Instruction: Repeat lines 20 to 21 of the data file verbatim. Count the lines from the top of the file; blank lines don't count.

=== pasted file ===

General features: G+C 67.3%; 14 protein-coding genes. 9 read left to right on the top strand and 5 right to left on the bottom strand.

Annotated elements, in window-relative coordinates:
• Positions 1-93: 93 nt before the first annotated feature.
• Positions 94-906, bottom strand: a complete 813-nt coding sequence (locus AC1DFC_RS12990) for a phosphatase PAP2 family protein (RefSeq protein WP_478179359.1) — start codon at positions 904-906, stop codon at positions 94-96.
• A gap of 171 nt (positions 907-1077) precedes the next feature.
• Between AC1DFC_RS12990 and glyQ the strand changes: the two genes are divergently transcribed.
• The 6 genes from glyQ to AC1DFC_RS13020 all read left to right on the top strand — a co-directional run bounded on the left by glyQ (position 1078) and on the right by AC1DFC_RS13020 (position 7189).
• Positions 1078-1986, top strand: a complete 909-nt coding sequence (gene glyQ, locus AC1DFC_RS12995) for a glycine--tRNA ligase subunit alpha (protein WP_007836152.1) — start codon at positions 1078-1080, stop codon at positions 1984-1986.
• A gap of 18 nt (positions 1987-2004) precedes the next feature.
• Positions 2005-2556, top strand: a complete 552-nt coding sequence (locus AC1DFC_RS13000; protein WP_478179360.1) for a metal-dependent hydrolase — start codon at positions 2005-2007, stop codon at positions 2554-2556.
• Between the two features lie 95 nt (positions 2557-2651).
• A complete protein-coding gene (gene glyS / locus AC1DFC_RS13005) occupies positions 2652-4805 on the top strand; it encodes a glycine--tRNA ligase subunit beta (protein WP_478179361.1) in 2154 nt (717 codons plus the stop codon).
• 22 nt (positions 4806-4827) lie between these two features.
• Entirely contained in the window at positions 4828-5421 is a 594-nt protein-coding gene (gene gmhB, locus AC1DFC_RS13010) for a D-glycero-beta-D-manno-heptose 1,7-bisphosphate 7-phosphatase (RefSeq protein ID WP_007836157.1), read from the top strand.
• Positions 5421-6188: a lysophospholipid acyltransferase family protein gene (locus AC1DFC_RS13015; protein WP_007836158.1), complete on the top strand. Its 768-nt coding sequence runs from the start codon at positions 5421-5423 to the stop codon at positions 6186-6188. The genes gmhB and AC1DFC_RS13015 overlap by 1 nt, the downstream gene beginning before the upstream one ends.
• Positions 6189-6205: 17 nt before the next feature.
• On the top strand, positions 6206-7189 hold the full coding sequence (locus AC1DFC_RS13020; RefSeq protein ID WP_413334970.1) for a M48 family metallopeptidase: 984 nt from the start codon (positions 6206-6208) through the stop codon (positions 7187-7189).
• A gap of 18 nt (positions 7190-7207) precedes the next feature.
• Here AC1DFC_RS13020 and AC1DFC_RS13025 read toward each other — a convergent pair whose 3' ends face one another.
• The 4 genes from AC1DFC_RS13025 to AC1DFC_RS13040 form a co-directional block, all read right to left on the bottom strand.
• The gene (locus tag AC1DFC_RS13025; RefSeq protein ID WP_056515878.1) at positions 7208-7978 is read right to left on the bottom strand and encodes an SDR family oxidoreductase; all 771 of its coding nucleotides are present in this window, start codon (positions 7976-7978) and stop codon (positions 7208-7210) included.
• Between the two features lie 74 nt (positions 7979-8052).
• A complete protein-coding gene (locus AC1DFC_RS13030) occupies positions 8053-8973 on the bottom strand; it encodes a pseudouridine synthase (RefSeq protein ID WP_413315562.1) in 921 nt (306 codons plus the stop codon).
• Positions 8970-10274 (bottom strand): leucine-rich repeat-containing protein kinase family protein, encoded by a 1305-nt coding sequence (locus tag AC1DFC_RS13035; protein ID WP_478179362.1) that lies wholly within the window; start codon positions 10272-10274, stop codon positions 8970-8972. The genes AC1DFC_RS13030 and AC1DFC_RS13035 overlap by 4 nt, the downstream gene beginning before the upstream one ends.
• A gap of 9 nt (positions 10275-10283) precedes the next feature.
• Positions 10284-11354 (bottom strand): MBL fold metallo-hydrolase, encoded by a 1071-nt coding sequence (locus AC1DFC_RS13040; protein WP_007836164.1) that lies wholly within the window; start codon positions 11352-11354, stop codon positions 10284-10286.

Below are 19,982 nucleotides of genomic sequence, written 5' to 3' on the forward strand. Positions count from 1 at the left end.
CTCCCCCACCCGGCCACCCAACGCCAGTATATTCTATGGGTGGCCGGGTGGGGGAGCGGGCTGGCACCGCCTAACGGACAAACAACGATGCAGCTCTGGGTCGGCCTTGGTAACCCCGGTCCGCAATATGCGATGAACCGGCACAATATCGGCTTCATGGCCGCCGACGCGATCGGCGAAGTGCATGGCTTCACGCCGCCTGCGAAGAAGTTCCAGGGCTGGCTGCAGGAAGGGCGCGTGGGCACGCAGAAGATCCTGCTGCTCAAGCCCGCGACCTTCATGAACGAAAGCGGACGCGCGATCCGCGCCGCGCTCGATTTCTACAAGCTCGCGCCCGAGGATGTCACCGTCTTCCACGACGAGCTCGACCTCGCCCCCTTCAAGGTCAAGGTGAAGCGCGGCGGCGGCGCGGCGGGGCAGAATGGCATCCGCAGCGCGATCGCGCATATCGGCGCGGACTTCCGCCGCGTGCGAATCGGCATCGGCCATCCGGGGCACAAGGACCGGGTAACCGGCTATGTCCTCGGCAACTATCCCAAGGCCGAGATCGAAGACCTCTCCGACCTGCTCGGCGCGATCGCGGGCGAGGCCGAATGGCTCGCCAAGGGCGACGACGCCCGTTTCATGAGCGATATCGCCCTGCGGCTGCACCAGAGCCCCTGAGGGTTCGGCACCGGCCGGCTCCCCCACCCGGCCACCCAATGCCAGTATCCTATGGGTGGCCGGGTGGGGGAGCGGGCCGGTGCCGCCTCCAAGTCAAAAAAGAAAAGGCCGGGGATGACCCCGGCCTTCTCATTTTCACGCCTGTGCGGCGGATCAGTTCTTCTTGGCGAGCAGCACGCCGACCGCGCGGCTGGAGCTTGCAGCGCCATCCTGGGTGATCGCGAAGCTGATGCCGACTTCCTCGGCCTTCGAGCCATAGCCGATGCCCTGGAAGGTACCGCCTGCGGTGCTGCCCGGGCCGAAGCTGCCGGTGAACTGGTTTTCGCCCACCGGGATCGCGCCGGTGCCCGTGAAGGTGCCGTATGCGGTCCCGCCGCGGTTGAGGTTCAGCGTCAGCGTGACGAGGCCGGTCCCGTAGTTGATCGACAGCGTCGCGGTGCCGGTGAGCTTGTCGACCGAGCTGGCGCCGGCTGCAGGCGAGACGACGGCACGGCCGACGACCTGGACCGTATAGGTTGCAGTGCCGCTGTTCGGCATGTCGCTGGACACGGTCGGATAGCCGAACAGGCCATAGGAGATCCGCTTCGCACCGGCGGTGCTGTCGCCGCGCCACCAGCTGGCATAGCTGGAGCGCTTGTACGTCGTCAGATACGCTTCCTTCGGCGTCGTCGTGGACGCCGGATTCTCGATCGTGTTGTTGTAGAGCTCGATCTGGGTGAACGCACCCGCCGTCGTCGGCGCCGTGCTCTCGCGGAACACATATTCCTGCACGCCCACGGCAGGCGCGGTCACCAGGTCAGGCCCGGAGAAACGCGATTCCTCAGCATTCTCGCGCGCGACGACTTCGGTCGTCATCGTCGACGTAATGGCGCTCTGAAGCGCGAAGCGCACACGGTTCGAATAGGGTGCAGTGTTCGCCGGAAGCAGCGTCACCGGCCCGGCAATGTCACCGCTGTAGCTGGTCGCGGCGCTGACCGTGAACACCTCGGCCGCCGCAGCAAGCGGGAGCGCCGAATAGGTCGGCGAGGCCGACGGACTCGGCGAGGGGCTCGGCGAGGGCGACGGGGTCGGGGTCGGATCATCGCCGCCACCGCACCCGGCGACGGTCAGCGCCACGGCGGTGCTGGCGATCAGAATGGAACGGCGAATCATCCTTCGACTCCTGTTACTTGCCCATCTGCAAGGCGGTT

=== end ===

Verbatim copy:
• The 4 genes from AC1DFC_RS13025 to AC1DFC_RS13040 form a co-directional block, all read right to left on the bottom strand.
• The gene (locus tag AC1DFC_RS13025; RefSeq protein ID WP_056515878.1) at positions 7208-7978 is read right to left on the bottom strand and encodes an SDR family oxidoreductase; all 771 of its coding nucleotides are present in this window, start codon (positions 7976-7978) and stop codon (positions 7208-7210) included.